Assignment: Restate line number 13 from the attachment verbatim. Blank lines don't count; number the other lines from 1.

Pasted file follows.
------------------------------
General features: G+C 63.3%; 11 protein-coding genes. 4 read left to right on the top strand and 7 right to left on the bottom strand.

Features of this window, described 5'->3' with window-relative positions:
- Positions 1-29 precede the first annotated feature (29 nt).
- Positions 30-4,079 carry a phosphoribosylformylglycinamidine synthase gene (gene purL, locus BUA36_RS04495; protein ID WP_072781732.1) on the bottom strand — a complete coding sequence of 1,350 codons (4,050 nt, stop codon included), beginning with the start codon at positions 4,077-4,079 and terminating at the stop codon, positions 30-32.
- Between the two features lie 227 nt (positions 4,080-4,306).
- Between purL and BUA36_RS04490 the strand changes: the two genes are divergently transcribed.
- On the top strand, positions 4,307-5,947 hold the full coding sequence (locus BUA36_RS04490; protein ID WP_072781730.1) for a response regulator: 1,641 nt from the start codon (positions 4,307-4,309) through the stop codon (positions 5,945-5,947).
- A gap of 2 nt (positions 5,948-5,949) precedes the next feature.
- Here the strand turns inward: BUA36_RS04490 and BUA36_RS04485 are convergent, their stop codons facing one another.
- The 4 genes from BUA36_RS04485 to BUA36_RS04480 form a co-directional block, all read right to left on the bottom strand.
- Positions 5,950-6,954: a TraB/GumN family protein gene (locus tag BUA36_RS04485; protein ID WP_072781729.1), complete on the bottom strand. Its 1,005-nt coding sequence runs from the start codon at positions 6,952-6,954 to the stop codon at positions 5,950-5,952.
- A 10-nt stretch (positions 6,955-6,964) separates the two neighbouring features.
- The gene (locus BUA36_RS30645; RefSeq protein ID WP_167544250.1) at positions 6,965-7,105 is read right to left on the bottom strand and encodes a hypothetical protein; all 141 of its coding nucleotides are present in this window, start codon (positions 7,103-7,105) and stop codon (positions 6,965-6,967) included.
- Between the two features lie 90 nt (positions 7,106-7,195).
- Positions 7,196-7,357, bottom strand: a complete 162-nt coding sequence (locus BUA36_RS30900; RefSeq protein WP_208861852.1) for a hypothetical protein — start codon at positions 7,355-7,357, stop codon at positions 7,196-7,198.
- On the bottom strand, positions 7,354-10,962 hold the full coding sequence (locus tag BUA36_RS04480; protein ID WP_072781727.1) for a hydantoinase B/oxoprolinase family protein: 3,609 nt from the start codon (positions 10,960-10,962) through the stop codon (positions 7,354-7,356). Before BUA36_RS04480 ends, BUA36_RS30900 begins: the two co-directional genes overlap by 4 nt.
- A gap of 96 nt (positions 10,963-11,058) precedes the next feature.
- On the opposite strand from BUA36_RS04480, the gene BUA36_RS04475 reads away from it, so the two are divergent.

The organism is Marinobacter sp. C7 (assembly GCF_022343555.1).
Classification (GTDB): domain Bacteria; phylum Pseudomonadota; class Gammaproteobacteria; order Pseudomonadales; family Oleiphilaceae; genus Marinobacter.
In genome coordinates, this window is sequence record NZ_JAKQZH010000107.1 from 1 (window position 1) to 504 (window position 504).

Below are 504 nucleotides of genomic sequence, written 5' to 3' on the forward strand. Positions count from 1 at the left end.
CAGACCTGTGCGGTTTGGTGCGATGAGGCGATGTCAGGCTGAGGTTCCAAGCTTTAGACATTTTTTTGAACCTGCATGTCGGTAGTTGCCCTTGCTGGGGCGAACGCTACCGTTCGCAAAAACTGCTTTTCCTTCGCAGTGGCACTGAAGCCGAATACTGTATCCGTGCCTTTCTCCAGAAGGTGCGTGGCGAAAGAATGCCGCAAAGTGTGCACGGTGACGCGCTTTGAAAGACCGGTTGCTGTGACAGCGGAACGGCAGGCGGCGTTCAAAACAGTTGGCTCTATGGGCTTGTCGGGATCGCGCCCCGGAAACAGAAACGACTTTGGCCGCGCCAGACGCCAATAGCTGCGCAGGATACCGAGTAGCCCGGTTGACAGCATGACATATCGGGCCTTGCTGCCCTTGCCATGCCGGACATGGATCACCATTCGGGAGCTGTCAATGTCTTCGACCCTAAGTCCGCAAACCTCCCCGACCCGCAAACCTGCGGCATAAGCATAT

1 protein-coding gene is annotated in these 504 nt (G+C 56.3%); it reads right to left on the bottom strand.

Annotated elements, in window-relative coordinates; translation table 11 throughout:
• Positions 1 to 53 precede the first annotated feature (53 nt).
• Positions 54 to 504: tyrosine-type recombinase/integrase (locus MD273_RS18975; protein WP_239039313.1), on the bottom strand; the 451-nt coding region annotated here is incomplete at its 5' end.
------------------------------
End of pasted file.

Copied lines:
- The gene (locus BUA36_RS30645; RefSeq protein ID WP_167544250.1) at positions 6,965-7,105 is read right to left on the bottom strand and encodes a hypothetical protein; all 141 of its coding nucleotides are present in this window, start codon (positions 7,103-7,105) and stop codon (positions 6,965-6,967) included.